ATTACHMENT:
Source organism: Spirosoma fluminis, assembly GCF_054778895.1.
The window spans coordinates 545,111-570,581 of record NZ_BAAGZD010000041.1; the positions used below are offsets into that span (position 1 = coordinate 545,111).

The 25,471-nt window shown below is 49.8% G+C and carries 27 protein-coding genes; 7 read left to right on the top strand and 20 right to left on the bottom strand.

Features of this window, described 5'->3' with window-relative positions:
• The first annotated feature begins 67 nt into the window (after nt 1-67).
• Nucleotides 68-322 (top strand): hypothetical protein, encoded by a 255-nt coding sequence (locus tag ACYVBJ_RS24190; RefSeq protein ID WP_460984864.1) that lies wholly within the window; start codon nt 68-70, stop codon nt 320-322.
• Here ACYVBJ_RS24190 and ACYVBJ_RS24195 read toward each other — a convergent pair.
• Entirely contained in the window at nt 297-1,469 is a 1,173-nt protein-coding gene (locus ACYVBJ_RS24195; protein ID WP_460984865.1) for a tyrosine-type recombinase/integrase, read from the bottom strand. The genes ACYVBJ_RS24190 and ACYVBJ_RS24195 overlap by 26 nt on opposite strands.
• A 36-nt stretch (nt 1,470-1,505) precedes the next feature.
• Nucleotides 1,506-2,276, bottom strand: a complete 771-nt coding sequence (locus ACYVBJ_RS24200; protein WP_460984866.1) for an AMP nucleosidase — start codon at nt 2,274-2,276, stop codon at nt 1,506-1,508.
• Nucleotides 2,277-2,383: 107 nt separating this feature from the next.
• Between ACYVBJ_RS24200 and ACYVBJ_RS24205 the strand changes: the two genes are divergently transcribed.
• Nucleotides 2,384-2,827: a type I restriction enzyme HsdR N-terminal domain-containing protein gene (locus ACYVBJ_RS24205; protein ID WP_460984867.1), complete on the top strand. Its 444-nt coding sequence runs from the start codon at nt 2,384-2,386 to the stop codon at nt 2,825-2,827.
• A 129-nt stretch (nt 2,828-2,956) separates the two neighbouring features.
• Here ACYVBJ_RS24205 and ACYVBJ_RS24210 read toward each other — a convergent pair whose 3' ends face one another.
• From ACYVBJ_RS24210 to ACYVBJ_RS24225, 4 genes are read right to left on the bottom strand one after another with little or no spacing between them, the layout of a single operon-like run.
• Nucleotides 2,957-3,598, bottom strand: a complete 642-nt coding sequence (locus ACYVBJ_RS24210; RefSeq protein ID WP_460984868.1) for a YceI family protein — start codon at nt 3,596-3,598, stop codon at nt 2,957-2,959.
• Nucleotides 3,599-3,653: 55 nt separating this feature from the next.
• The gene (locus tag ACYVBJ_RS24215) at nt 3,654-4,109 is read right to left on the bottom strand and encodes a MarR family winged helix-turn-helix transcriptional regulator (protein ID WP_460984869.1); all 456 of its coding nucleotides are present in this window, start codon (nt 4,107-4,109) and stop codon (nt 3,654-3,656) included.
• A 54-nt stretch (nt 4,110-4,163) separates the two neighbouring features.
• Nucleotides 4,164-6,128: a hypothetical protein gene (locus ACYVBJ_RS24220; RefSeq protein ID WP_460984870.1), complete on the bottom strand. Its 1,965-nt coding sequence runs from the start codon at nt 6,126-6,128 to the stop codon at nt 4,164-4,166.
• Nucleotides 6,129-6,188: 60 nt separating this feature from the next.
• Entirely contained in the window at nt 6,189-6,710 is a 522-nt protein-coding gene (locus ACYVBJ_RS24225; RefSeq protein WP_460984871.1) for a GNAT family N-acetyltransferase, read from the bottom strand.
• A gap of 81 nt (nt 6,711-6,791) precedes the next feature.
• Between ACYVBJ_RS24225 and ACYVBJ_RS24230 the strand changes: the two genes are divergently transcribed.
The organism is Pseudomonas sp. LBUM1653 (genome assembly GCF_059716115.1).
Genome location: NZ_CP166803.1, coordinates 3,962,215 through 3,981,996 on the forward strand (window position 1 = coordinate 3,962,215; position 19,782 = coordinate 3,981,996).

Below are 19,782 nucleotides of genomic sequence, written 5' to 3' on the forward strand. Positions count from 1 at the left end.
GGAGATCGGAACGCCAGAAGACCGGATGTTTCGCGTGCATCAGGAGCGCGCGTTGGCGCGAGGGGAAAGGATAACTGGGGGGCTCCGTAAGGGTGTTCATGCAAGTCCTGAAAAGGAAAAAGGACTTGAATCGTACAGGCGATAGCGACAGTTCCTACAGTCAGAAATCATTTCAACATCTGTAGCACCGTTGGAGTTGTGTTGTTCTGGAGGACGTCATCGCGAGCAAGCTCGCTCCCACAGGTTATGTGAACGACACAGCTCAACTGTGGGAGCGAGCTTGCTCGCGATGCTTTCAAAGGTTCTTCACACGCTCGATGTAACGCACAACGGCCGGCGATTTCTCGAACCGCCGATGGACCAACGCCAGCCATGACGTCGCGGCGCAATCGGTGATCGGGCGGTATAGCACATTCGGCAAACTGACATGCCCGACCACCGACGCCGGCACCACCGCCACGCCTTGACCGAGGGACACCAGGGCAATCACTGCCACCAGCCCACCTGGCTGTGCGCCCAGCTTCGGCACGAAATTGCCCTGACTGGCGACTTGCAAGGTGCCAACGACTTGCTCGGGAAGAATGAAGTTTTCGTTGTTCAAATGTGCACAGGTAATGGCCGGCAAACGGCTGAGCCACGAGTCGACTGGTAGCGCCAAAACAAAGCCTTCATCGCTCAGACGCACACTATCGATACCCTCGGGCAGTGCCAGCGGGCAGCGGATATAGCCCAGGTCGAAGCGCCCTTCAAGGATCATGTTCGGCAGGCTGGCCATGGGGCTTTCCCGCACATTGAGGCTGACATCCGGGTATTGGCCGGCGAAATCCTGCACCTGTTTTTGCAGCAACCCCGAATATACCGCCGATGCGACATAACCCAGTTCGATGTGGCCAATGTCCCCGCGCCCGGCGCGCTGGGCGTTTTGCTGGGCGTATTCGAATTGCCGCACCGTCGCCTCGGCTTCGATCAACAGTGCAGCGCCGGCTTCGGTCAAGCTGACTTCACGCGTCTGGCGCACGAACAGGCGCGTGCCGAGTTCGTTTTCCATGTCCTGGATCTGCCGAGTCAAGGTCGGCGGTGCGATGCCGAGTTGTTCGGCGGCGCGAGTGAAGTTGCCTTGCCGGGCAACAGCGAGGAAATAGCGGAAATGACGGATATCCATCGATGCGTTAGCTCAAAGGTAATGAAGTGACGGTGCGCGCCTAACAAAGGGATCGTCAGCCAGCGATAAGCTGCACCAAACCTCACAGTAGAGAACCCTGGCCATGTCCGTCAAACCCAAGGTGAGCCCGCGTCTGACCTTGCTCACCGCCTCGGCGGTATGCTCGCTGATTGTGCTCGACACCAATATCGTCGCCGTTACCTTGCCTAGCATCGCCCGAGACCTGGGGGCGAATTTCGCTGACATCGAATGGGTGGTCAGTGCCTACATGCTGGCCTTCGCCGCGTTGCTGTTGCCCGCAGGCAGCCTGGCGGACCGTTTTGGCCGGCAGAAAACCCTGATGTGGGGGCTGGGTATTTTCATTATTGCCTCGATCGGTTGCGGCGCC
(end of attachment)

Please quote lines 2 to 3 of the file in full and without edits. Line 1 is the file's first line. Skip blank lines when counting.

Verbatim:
The window spans coordinates 545,111-570,581 of record NZ_BAAGZD010000041.1; the positions used below are offsets into that span (position 1 = coordinate 545,111).

The 25,471-nt window shown below is 49.8% G+C and carries 27 protein-coding genes; 7 read left to right on the top strand and 20 right to left on the bottom strand.